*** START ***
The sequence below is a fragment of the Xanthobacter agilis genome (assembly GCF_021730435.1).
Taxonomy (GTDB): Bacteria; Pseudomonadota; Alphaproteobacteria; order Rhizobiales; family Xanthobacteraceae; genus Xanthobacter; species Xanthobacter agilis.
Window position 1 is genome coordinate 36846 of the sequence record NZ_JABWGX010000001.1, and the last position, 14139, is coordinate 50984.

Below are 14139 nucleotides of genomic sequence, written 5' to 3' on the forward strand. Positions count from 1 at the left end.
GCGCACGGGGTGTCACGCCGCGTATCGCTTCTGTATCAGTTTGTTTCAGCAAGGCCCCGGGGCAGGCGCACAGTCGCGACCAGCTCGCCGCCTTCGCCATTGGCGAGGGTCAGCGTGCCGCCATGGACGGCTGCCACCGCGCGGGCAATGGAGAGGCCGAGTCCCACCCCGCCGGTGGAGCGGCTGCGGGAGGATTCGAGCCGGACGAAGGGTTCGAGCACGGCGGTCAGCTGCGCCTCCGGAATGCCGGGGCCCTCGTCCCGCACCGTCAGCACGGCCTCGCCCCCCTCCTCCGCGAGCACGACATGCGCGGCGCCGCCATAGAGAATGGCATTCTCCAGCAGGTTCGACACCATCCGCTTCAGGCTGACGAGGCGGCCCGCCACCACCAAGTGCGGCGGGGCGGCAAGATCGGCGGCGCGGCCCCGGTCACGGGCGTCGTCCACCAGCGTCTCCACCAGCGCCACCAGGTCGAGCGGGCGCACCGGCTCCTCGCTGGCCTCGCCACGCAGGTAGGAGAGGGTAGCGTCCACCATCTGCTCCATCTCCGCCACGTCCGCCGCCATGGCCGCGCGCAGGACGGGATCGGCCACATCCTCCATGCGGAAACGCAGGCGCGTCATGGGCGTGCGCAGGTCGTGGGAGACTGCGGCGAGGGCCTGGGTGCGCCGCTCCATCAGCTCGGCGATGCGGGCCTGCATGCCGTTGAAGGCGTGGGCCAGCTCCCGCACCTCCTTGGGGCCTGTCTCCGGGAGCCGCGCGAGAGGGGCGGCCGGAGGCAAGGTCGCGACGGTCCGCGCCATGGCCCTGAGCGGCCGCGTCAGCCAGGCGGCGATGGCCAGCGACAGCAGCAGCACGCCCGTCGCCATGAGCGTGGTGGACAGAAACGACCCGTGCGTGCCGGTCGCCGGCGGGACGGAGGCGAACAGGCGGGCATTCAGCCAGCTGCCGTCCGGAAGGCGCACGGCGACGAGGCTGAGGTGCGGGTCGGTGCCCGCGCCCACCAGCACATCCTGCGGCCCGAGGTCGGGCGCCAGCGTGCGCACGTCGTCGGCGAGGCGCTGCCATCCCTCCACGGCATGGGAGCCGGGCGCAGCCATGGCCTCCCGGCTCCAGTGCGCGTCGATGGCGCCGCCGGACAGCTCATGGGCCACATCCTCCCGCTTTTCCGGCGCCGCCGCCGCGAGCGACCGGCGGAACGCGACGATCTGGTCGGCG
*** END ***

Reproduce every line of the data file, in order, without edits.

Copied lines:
The sequence below is a fragment of the Xanthobacter agilis genome (assembly GCF_021730435.1).
Taxonomy (GTDB): Bacteria; Pseudomonadota; Alphaproteobacteria; order Rhizobiales; family Xanthobacteraceae; genus Xanthobacter; species Xanthobacter agilis.
Window position 1 is genome coordinate 36846 of the sequence record NZ_JABWGX010000001.1, and the last position, 14139, is coordinate 50984.

Below are 14139 nucleotides of genomic sequence, written 5' to 3' on the forward strand. Positions count from 1 at the left end.
GCGCACGGGGTGTCACGCCGCGTATCGCTTCTGTATCAGTTTGTTTCAGCAAGGCCCCGGGGCAGGCGCACAGTCGCGACCAGCTCGCCGCCTTCGCCATTGGCGAGGGTCAGCGTGCCGCCATGGACGGCTGCCACCGCGCGGGCAATGGAGAGGCCGAGTCCCACCCCGCCGGTGGAGCGGCTGCGGGAGGATTCGAGCCGGACGAAGGGTTCGAGCACGGCGGTCAGCTGCGCCTCCGGAATGCCGGGGCCCTCGTCCCGCACCGTCAGCACGGCCTCGCCCCCCTCCTCCGCGAGCACGACATGCGCGGCGCCGCCATAGAGAATGGCATTCTCCAGCAGGTTCGACACCATCCGCTTCAGGCTGACGAGGCGGCCCGCCACCACCAAGTGCGGCGGGGCGGCAAGATCGGCGGCGCGGCCCCGGTCACGGGCGTCGTCCACCAGCGTCTCCACCAGCGCCACCAGGTCGAGCGGGCGCACCGGCTCCTCGCTGGCCTCGCCACGCAGGTAGGAGAGGGTAGCGTCCACCATCTGCTCCATCTCCGCCACGTCCGCCGCCATGGCCGCGCGCAGGACGGGATCGGCCACATCCTCCATGCGGAAACGCAGGCGCGTCATGGGCGTGCGCAGGTCGTGGGAGACTGCGGCGAGGGCCTGGGTGCGCCGCTCCATCAGCTCGGCGATGCGGGCCTGCATGCCGTTGAAGGCGTGGGCCAGCTCCCGCACCTCCTTGGGGCCTGTCTCCGGGAGCCGCGCGAGAGGGGCGGCCGGAGGCAAGGTCGCGACGGTCCGCGCCATGGCCCTGAGCGGCCGCGTCAGCCAGGCGGCGATGGCCAGCGACAGCAGCAGCACGCCCGTCGCCATGAGCGTGGTGGACAGAAACGACCCGTGCGTGCCGGTCGCCGGCGGGACGGAGGCGAACAGGCGGGCATTCAGCCAGCTGCCGTCCGGAAGGCGCACGGCGACGAGGCTGAGGTGCGGGTCGGTGCCCGCGCCCACCAGCACATCCTGCGGCCCGAGGTCGGGCGCCAGCGTGCGCACGTCGTCGGCGAGGCGCTGCCATCCCTCCACGGCATGGGAGCCGGGCGCAGCCATGGCCTCCCGGCTCCAGTGCGCGTCGATGGCGCCGCCGGACAGCTCATGGGCCACATCCTCCCGCTTTTCCGGCGCCGCCGCCGCGAGCGACCGGCGGAACGCGACGATCTGGTCGGCG